The study visits have clearly shown how energy consumption differs between materials. Here, too, wood stands out with its low-energy production process.

"A facade in steel, for example, is not high on my list having seen how much energy is needed in production. I will always keep that in mind," says Klara.

Want to see change

In a couple of years, they will be out at work. Hanna thinks that facts, statistics and discussions at school all lead to the same conclusion. That something must change in the sector.

"I cannot be involved in contributing to these emissions. As an architect, I will be responsible for trying to make a change," she says.

Niklas Lindersköld thinks that the change must come from the construction companies.

"It's quite difficult to have an influence on your own, but I obviously hope that wood will win more ground. For me it is an unbeatable material and I really don't understand why there is not already more building in wood. For example, it has been proved that glulam is more fi re-resistant than steel."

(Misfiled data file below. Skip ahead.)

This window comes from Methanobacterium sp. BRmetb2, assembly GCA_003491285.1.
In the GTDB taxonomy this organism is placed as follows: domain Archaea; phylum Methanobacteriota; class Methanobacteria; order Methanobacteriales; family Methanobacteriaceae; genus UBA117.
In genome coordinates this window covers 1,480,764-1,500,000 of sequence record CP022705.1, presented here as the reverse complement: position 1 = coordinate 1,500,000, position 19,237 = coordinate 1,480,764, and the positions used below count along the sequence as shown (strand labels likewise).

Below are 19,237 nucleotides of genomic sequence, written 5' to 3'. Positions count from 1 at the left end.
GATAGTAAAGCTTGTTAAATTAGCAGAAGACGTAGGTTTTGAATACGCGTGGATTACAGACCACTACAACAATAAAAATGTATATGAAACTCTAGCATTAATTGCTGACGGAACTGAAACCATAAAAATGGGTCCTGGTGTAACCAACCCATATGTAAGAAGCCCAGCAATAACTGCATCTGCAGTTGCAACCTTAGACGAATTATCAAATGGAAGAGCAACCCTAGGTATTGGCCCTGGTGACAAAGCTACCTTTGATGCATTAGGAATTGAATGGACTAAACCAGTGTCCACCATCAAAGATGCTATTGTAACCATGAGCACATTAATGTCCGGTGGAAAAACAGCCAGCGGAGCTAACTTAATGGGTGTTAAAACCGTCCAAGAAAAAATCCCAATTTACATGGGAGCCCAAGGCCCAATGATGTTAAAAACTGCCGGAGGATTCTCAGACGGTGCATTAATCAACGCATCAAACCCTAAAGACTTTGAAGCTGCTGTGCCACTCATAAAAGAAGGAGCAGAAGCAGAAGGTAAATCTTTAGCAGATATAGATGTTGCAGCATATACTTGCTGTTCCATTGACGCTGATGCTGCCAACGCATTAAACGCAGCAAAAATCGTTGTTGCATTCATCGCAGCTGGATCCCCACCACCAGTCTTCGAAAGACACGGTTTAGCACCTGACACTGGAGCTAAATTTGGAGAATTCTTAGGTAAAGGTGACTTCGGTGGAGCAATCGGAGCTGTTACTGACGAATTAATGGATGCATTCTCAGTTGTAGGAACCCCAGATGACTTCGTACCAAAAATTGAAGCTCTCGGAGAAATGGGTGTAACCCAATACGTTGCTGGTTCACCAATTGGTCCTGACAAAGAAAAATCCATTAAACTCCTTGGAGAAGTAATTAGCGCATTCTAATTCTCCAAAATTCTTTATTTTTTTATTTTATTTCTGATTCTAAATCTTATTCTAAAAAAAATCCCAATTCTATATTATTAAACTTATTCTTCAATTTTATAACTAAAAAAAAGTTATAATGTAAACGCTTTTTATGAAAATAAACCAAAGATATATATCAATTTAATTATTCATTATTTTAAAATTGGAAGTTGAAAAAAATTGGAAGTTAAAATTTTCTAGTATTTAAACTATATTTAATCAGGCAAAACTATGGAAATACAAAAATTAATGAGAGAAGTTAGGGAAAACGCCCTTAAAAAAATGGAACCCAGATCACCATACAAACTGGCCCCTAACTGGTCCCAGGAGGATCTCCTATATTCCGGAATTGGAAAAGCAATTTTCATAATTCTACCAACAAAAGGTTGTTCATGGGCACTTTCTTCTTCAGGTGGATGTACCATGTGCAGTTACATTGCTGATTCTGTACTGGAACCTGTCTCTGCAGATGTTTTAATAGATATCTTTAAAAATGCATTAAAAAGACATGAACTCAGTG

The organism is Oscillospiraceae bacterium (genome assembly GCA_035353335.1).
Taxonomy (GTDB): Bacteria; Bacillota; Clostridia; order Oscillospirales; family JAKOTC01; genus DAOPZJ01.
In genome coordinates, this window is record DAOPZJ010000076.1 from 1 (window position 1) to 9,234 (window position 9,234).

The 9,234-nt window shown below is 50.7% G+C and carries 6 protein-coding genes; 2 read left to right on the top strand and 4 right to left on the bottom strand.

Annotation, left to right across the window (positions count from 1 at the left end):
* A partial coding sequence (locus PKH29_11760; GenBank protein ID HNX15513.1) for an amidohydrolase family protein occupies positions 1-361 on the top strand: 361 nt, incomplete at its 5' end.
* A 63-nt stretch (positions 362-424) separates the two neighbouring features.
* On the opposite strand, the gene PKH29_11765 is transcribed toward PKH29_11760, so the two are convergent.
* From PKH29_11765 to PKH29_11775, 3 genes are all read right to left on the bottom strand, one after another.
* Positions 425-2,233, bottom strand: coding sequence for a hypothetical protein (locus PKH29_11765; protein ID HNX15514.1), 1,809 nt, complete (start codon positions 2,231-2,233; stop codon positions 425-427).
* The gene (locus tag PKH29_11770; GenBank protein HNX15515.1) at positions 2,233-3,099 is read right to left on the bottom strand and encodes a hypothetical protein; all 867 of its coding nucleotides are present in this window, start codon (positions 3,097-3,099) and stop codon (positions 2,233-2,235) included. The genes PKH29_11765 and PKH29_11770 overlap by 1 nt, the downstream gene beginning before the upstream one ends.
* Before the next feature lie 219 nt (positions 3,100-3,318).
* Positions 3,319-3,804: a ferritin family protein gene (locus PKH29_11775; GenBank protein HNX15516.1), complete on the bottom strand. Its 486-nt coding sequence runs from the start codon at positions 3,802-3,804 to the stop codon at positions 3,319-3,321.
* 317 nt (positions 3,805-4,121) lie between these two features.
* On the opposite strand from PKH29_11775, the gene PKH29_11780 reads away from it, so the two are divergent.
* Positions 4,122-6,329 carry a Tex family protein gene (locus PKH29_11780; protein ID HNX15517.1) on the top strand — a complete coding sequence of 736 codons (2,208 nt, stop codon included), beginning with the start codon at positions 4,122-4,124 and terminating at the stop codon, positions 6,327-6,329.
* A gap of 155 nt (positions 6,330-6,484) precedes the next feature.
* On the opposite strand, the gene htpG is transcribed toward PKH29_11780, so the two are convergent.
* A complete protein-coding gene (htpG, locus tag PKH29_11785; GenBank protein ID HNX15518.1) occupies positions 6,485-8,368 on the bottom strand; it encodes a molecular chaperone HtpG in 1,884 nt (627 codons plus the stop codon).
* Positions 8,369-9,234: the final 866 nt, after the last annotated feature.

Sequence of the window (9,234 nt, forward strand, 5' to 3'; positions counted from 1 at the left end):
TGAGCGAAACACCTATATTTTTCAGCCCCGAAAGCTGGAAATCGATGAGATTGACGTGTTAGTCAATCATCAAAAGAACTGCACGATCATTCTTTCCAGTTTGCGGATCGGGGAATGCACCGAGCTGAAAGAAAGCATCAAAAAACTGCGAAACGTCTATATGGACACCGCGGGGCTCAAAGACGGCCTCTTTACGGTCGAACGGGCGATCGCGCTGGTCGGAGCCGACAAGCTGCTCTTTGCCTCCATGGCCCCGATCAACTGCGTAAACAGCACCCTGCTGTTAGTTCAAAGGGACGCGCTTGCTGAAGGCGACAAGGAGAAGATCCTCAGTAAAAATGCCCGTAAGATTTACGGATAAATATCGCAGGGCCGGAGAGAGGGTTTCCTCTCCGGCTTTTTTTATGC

Ebba Hallin, architect and lecturer at Full Scale, thinks she sees the start of a change.

"A lot is happening and there really is enormous interest in wood among the students. But obviously the change will take a long time. It's often a question of economics and it is cheaper for companies to continue with their old routine building systems than to develop new ones."

Lecturers Anders Berensson and Ebba Hallin see signs of change and want the students to get involved and push for more innovation in the construction sector.

The next few years will be decisive

The big leap for woodas a building material is just around the corner. That is the opinion of Setra's product specialist for glulam, Thomas Kling.

Twenty years have passed since the construction of wooden buildings with more than two floors was permitted in Sweden. Order intake for apartment buildings with wooden frames has slowly risen and really took off in the first half of 2016. This is reflected in Setra's sales of glulam, which are growing strongly. But Thomas Kling thinks the really big leap is yet to come.